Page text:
Ans: As mentioned in Lesson-1, I originally wanted to create a course on risk-taking for business executives i.e. sales and marketing professionals. They are the audience I’m mostly familiar with. Having prudently observed their work dynamic all these years, I came to the defining conclusion that most failed deal closures could be eventually traced back to someone’s risk aversion. Think about it. All those weeks and months of hard work in vain just because the fear of uncertainty suddenly started outweighing the potential positive outcomes. I was motivated to create a course to help business executives take the next leap forward in crucial moments, by getting in tune with their inner risk-taking ability.

As I started creating the course materials, I came to the realization that the contents would equally benefit almost anyone with an open mind and a deep sense of introspection. Even if you’re a scientist, engineer, educator or student, you have to tackle risks and uncertainties in your own ways. That is why I have broadened the scope of this course to cover people of all ages and backgrounds.

Q3. What risks have you personally taken in your life to qualify you as an authority on this subject?

Ans: This is the whole point of this course. You don’t really have to be a skydiver (although I’d genuinely love to learn that skill one day because I have a tremendous fascination with heights) or a Marvel comics superhero to qualify as a risk-taker. I’m referring to basic risk-taking abilities which are innate in all human beings. More on this in Lesson 2.

I do enjoy the thrill, high’s and lows of a risky enterprise and have directly taken a lot of risks myself. Some paid off really well. Some didn’t. I have been diagnosed as an “adventurous personality type” in the Myers-Briggs test. I do enjoy travelling abroad, and have a strong aversion to conformity. But, really, my personality type is irrelevant to the discussion.

What I have extensively argued in this course is that risk-taking is not the exclusive domain of certain “personality types”. For some people, the very definition of risk carries negative connotations associated with gamblers, hustlers and stuntmen. This is not what we’re aiming at. Our individual experiences and requirements shape our essential need for risks that can be applicable to our everyday lives. As I just said, not all of us desire to be skydivers.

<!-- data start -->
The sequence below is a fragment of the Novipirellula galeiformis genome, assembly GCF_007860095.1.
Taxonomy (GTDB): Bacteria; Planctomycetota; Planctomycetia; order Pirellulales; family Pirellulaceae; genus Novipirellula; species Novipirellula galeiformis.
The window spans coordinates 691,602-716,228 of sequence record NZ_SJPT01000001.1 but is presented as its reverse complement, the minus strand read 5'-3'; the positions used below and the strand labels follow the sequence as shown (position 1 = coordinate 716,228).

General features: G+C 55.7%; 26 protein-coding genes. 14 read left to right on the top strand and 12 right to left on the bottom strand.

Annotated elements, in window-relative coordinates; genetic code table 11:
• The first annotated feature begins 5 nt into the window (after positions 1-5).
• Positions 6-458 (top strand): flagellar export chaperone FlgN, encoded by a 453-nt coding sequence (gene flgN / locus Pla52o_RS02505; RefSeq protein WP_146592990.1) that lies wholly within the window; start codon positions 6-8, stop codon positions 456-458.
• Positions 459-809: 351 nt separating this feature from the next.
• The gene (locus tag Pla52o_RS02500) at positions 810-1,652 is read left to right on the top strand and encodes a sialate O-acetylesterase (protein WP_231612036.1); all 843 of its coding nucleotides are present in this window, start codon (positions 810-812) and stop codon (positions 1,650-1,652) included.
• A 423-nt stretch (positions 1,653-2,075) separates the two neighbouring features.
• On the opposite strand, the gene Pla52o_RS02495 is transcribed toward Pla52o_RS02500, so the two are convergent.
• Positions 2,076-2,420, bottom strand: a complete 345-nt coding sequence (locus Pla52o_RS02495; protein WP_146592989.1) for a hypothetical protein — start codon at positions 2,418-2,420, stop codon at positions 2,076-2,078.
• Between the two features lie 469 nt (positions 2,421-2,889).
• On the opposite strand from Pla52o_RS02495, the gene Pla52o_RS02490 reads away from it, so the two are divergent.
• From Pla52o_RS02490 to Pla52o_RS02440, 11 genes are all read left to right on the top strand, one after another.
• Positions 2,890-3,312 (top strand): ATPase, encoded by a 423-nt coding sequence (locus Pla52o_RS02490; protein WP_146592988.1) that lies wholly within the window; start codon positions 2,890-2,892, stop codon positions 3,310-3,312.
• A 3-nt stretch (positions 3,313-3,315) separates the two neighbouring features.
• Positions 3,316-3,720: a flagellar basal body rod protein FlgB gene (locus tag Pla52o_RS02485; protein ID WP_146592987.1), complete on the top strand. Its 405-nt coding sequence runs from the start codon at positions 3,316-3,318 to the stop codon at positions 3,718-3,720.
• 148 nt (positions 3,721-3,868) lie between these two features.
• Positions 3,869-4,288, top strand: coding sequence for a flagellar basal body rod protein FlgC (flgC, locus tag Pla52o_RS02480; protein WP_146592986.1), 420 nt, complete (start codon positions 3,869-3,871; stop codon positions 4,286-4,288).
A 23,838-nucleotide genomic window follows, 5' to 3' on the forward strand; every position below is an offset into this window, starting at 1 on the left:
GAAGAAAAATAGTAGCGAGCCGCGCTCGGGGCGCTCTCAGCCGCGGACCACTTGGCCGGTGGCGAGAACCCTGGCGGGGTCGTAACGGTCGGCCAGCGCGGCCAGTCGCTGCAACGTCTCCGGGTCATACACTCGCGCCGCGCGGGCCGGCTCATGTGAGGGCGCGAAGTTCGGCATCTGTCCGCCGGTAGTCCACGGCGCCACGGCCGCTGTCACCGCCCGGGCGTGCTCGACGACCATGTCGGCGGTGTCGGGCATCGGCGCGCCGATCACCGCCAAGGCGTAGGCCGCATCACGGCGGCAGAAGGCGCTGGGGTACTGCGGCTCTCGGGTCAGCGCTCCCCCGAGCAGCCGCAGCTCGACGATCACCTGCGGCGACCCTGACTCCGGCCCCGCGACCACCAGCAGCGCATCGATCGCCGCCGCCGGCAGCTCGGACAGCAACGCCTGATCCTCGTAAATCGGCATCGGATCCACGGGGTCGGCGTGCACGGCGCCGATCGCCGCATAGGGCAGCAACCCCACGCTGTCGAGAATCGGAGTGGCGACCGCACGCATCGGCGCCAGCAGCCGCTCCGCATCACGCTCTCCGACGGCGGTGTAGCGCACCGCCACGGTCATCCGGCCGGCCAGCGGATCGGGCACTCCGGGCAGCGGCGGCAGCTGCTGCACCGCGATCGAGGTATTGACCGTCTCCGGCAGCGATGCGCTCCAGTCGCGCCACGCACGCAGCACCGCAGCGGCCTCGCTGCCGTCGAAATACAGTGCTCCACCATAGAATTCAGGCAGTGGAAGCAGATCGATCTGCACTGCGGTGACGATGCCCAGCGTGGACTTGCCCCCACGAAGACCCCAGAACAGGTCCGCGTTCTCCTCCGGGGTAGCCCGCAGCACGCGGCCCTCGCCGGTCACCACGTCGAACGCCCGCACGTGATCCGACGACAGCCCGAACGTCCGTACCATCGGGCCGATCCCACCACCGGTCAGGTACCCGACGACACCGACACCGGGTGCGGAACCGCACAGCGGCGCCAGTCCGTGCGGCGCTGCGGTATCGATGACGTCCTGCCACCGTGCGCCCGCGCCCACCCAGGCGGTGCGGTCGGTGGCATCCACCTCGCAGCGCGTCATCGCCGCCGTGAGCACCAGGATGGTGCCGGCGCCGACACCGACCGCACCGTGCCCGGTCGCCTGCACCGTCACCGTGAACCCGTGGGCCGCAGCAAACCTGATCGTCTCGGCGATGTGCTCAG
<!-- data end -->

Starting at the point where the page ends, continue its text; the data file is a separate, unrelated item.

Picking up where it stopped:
Q4. What external sources you referred to design this course?

Ans: Though not directly mentioned in this course, Aristotle’s Nicomachean Ethics has been a strong influence in Lesson-4 where I clearly delineate the boundaries between calculated and blind risks. In his famous classic, Aristotle has provided guidance on tackling any decision in life by referring to what is known as the Golden mean, an abstract idea that helps you understand the fine differences between the excessive and the inadequate.

Applied to our course, the Golden mean would suggest that a person who tends to avoid any risks, would greatly benefit by expanding their comfort zone. At the same time, someone who takes way too many risks, perhaps, needs to slow down a bit and wait for a clearer perspective to emerge.

I also had to study Sigmund Freud who in his psychoanalytic theories, covered a lot of ground on death drive, a self-destructive instinct common in human beings. This mainly refers to a personality type which is obsessed and consumed with risky acts of daredevilry. Throughout my course, I have attempted to clearly separate our discussions from such ideas.

Q5. What makes you so sure that your methods on risk-taking will work for me?

Ans: I truly believe that all human beings have seemingly infinite capabilities in taking measured risks to better their lives. This is something deeply embedded in the human DNA, a point that has been settled from an evolutionary perspective. See Lesson-3.

This course has a personal touch and will resonate deeply with all learners. I have weaved in a number of allegories and code words to drive home the central message. For instance, marshmallows in Lesson-1, dinosaurs in Lesson-3, fighter pilots in Lesson-6, and examples of great risk-takers from history such as Don Quixote in Lesson-4 (that’s fictitious, and for comical effect in this course!) and Alexander the Great. Wherever applicable, I have brought in real life anecdotes and my own personal stories.

Q6. I am risk-averse, and always like to play it safe. Is this course really for me?

Ans: What could be wrong is your definition of risk. I’m here to challenge your thinking. The simple fact that you learned to crawl, walk, jump and speak words as a toddler means you took risks at some point of time in your life. You’re more risk capable than you like to give yourself credit for.

It’s time to shatter a few myths you hold about yourself.

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Sayak Boral

Your mentor on risk-taking.

Hello. I am Sayak Boral. My first name means "Arrow" in Sanskrit symbolizing direction, force, movement, power and direction of travel.

I am a Marcomm professional with more than 10 years of experience in high tech industries including semiconductors, telecom, enterprise software and network security. I have been involved in PR, media management, corporate communications, risk management and budgetary finance.

I just launched a course on managing risks in life. Taking risks is...